How the Tupi Indigenous Group Shaped the Brazilian Portuguese Language

Indigenous Tupi people smiling sitting in hammocks.


In this blog post, I briefly explore the fascinating influence of indigenous groups, particularly the Tupi people, on the development of the Brazilian Portuguese language. By diving into the historical interactions between explorers and indigenous tribes, highlight common words in Brazilian Portuguese derived from indigenous languages, and provide additional resources to help beginners learn the language. If you want to read more about the history of the Tupi people and language, look no further than here.

Historical Interactions between Explorers and Indigenous Brazilian Tribes

When Portuguese explorers arrived in Brazil in the 16th century, they encountered numerous indigenous tribes, including the Tupi people. The interactions between the explorers and these tribes played a crucial role in shaping the Brazilian Portuguese language. Some explorers learned the native languages to facilitate communication, leading to linguistic exchanges and the adoption of indigenous words and expressions.

Map of native languages across South America

50 Indigenous Tupi Brazilian Portuguese Language Words

The Tupi language, spoken by the Tupi people, has had a significant impact on the creation and evolution of Brazilian Portuguese language. Here are some common words and expressions borrowed from indigenous languages:

  • Abacaxi – Pineapple (from Tupi: îbá katu, meaning “fruit that smells.”)
  • Açaí – Açaí (from Tupi: ïwasa’i, the name of the palm tree.)
  • Aipim – Cassava (from Tupi: aypem, “root”)
  • Ajuricaba – A legendary indigenous leader (from Tupi: aîu, “snake” + îakaba, “destroyer”)
  • Amendoim – Peanut (from Tupi: amẽnoîm)
  • Ananás – Pineapple (from Tupi: nanãsú, “delicious fruit”)
  • Araribá – A type of tree (from Tupi: araribá)
  • Ariranha – Giant otter (from Tupi: ariraña)
  • Babassu – A type of palm tree (from Tupi: babassú)
  • Cacique – Chief (from Tupi: kara’i, meaning “important person.”)
  • Caiçara – Traditional coastal dwellers (from Tupi: ka’açará, “people of the forest”)
  • Carambola – Starfruit (from Tupi: karãbóra, “golden star”)
  • Cariri – Indigenous people in Brazil (from Cariri: kariri)
  • Curupira – A mythical creature (from Tupi: kurupîra, the name of the mythological protector of forests.)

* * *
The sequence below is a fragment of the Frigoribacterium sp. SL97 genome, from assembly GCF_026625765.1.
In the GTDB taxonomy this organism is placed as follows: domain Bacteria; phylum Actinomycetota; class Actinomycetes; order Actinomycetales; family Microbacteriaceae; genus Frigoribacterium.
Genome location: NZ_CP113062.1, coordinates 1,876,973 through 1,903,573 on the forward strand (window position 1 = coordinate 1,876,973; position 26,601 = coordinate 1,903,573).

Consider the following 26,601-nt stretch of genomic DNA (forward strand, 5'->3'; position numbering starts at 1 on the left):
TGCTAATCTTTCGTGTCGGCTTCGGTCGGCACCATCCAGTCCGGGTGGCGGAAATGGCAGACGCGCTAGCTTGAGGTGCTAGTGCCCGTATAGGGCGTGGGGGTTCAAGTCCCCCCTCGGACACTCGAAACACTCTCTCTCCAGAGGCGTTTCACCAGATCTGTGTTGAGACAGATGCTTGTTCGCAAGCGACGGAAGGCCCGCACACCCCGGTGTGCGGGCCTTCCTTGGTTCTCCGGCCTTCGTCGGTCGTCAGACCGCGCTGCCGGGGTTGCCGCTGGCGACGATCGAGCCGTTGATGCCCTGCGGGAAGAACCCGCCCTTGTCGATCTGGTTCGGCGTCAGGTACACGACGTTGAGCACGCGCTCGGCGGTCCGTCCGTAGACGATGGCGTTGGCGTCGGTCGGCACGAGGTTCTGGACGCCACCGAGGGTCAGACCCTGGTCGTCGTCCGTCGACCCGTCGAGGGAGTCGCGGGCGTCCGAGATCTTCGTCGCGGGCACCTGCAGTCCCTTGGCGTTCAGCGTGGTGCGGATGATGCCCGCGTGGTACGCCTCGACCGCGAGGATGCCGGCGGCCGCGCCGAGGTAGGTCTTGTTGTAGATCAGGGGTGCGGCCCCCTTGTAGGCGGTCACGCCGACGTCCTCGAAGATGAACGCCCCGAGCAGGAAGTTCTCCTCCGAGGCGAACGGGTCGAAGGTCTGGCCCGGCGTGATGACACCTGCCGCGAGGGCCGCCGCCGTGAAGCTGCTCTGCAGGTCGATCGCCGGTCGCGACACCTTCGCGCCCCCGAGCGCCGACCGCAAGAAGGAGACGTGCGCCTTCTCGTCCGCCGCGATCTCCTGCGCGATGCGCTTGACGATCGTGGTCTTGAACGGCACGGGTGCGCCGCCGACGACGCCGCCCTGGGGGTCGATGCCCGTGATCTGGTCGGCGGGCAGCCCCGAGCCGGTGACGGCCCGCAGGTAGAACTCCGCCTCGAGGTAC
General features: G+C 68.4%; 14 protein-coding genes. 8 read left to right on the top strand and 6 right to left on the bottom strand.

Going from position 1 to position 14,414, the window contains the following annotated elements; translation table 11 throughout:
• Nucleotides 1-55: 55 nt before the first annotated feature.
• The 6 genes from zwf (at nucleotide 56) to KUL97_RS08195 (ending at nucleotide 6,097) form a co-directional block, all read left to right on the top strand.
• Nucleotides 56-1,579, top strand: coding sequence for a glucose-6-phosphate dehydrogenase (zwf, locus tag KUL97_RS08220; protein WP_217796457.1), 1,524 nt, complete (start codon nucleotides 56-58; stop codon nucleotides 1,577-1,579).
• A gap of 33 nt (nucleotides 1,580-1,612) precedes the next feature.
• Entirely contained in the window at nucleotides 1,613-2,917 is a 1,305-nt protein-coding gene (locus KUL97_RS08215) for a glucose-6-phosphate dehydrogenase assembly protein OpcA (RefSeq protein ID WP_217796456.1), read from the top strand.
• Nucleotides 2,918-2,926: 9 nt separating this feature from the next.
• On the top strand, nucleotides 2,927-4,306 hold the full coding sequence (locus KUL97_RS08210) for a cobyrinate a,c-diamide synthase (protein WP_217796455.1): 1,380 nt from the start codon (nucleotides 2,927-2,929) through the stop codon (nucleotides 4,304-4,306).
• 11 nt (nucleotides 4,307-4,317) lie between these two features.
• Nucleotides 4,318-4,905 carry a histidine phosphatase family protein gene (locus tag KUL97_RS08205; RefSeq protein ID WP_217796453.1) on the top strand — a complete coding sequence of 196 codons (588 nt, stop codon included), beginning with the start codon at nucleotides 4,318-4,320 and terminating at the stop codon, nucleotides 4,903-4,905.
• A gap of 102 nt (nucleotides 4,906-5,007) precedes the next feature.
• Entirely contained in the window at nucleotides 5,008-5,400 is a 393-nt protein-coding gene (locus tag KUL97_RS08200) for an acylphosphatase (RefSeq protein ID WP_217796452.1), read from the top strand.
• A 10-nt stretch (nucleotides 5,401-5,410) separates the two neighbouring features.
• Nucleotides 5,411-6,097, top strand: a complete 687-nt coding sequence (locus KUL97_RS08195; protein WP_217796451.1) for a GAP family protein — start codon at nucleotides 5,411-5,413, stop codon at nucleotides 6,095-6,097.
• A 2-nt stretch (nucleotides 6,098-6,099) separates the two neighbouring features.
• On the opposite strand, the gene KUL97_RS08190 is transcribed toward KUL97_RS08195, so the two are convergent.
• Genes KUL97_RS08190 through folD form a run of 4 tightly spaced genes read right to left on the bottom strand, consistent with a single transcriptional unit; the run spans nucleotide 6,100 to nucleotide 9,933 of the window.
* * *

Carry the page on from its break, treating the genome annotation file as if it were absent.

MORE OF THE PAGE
• Cururu – A type of traditional music (from Tupi: kururú, “singing of the frog”)
  • Guarapuava – A city in Paraná, Brazil (from Guarani: guara + puava, “yellowish water”)
  • Guará – Maned wolf (from Tupi: guará)
  • Iandé – Land, earth (from Tupi: îandé)
  • Iapó – A river in Brazil (from Tupi: îapó)
  • Itaipava – A city in Rio de Janeiro, Brazil (from Tupi: ita, “rock” + pava, “flat”)
  • Itacoatiara – A city in Amazonas, Brazil (from Tupi: itakwatiára, “big stone”)
  • Jaraqui – A type of fish (from Tupi: yara’kî)
  • Jiboia – Boa constrictor (from Tupi: îbóîa, “snake”)
  • Jacaré – Alligator (from Tupi: îakaré)
  • Jacuí – A river in Brazil (from Guarani: yasû, “brave” + î, “water”)
  • Jaçanã – Jacana (from Tupi: îasã-nã, “big foot”)
  • Jatobá – A type of tree (from Tupi: yatobá)
  • Jiquitaia – A type of seasoning (from Tupi: ykitaîa)
  • Juruna – Indigenous people in Brazil (from Tupi: îurúna)
  • Macapá – A city in Amapá, Brazil (from Tupi: macapá, “place of many bacabas”)
  • Manacapuru – A city in Amazonas, Brazil (from Tupi: manakapu’ru, “big bird”)
  • Mandioca – Cassava (from Tupi: mandi’óka, the name of the root vegetable.)
  • Maracá – A type of rattle (from Tupi: mbaraká)
  • Mirim – Small, young (from Tupi: mîrim)
  • Paje – Shaman, medicine man (from Tupi: payé, “sorcerer”)
  • Pajeú – A river in Brazil (from Tupi: pay’ew, “stony river”)
  • Pataxó – Indigenous people in Brazil (from Pataxó: pataxó)
  • Piraíba – A type of catfish (from Tupi: pirá-îbá, “big fish”)
  • Pirarucu – A large freshwater fish (from Tupi: pirá + urukum, “red fish”)
  • Potiguara – Indigenous people in Brazil (from Tupi: poty, “flower” + guara, “many”)
  • Quipá – A type of woven belt (from Tupi: kipá)
  • Saci – A mythical figure in folklore (from Tupi: sasî, “storm”)
  • Sucuri – Anaconda (from Tupi: sucuri)
  • Taperá – A type of dwelling (from Tupi: taperá, “temporary hut”)
  • Tapir – Tapir (from Tupi: tapi’ira)
  • Timbaúba – A city in Pernambuco, Brazil (from Tupi: timbaúba, “plant with sharp thorns”)
  • Tucano – Tucan (from Tupi: tukã, the name of the bird.)
  • Tucunaré – A type of fish (from Tupi: tucunãré)
  • Uirapuru – A bird with a melodious song (from Tupi: uirapuru, “bird that cries out”)
  • Xavante – Indigenous people in Brazil (from Tupi: xa’wante, “fierce people”)


It’s time to rally together and make a difference. The Amazon rainforest is not just a place of awe-inspiring beauty, but also home to the incredible Tupi people. They’ve been living in harmony with the forest for centuries. Let’s step up and protect their way of life, the rich biodiversity, and the lungs of our planet. Together, we can ensure that the rainforest and its amazing inhabitants thrive for generations to come.


Life-Long Learner, Explorer, & Web Developer. Currently a Software Engineer at Jazz.

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